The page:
rcc_periph_clock_enable(RCC_DMA1);
    // In order to use SPI2_TX, we need DMA 1 Channel 5
    dma_channel_reset(DMA1, DMA_CHANNEL5);
    // SPI2 data register as output
    dma_set_peripheral_address(DMA1, DMA_CHANNEL5, (uint32_t)&SPI2_DR);
    // We will be using system memory as the source data
    dma_set_read_from_memory(DMA1, DMA_CHANNEL5);
    // Memory increment mode needs to be turned on, so that if we're sending
    // multiple bytes the DMA controller actually sends a series of bytes,
    // instead of the same byte multiple times.
    dma_enable_memory_increment_mode(DMA1, DMA_CHANNEL5);
    // Contrarily, the peripheral does not need to be incremented - the SPI
    // data register doesn't move around as we write to it.
    dma_disable_peripheral_increment_mode(DMA1, DMA_CHANNEL5);
    // We want to use 8 bit transfers
    dma_set_peripheral_size(DMA1, DMA_CHANNEL5, DMA_CCR_PSIZE_8BIT);
    dma_set_memory_size(DMA1, DMA_CHANNEL5, DMA_CCR_MSIZE_8BIT);
    // We don't have any other DMA transfers going, but if we did we can use
    // priorities to try to ensure time-critical transfers are not interrupted
    // by others. In this case, it is alone.
    dma_set_priority(DMA1, DMA_CHANNEL5, DMA_CCR_PL_LOW);
    // Since we need to pull the register clock high after the transfer is
    // complete, enable transfer complete interrupts.
    dma_enable_transfer_complete_interrupt(DMA1, DMA_CHANNEL5);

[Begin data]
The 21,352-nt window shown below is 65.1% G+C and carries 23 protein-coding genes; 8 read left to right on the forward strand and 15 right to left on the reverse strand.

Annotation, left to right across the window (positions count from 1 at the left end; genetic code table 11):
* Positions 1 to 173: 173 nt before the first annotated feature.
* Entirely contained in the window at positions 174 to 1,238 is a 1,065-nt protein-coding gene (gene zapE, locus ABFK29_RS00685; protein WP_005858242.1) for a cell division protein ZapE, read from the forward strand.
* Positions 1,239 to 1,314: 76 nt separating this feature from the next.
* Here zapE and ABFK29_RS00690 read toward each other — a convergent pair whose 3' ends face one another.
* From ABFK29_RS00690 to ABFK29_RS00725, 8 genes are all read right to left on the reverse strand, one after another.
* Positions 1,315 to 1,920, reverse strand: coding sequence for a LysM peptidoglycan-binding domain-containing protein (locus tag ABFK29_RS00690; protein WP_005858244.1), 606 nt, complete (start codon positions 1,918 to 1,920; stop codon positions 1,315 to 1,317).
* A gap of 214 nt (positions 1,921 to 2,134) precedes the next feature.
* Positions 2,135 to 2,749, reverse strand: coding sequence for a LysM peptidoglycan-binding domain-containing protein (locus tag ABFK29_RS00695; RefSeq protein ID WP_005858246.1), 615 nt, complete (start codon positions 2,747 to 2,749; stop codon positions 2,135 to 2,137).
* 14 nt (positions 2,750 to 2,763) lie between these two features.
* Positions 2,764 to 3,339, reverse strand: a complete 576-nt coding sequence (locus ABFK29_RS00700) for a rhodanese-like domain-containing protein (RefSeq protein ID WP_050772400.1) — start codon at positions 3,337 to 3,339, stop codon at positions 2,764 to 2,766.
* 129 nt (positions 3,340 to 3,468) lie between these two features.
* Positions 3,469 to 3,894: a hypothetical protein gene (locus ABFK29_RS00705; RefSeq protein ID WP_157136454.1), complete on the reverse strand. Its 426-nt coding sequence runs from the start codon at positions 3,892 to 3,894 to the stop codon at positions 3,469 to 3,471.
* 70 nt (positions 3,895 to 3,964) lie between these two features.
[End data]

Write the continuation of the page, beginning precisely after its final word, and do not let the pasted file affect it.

// We also need to enable the relevant interrupt in the interrupt
    // controller, and assign it a priority.
    nvic_set_priority(NVIC_DMA1_CHANNEL4_5_IRQ, 0);
    nvic_enable_irq(NVIC_DMA1_CHANNEL4_5_IRQ);
}

So now, our DMA controller is all set up to push data from memory to SPI2’s transmit buffer. But note that in our setup we didn’t specify our source memory location or how much data we’re sending - let’s add a method for that now

void dma_start(void *data, size_t data_size) {
    // Note - manipulating the memory address/size of the DMA controller cannot
    // be done while the channel is enabled. Ensure any previous transfer has
    // completed and the channel is disabled before you start another transfer.
    // Tell the DMA controller to start reading memory data from this address
    dma_set_memory_address(DMA1, DMA_CHANNEL5, (uint32_t)data);
    // Configure the number of bytes to transfer
    dma_set_number_of_data(DMA1, DMA_CHANNEL5, data_size);
    // Enable the DMA channel.
    dma_enable_channel(DMA1, DMA_CHANNEL5);

    // Since we're manually controlling our register clock, move it low now
    gpio_clear(GPIOB, GPIO12);

    // Finally, enable SPI DMA transmit. This call is what actually starts the
    // DMA transfer.
    spi_enable_tx_dma(SPI2);
}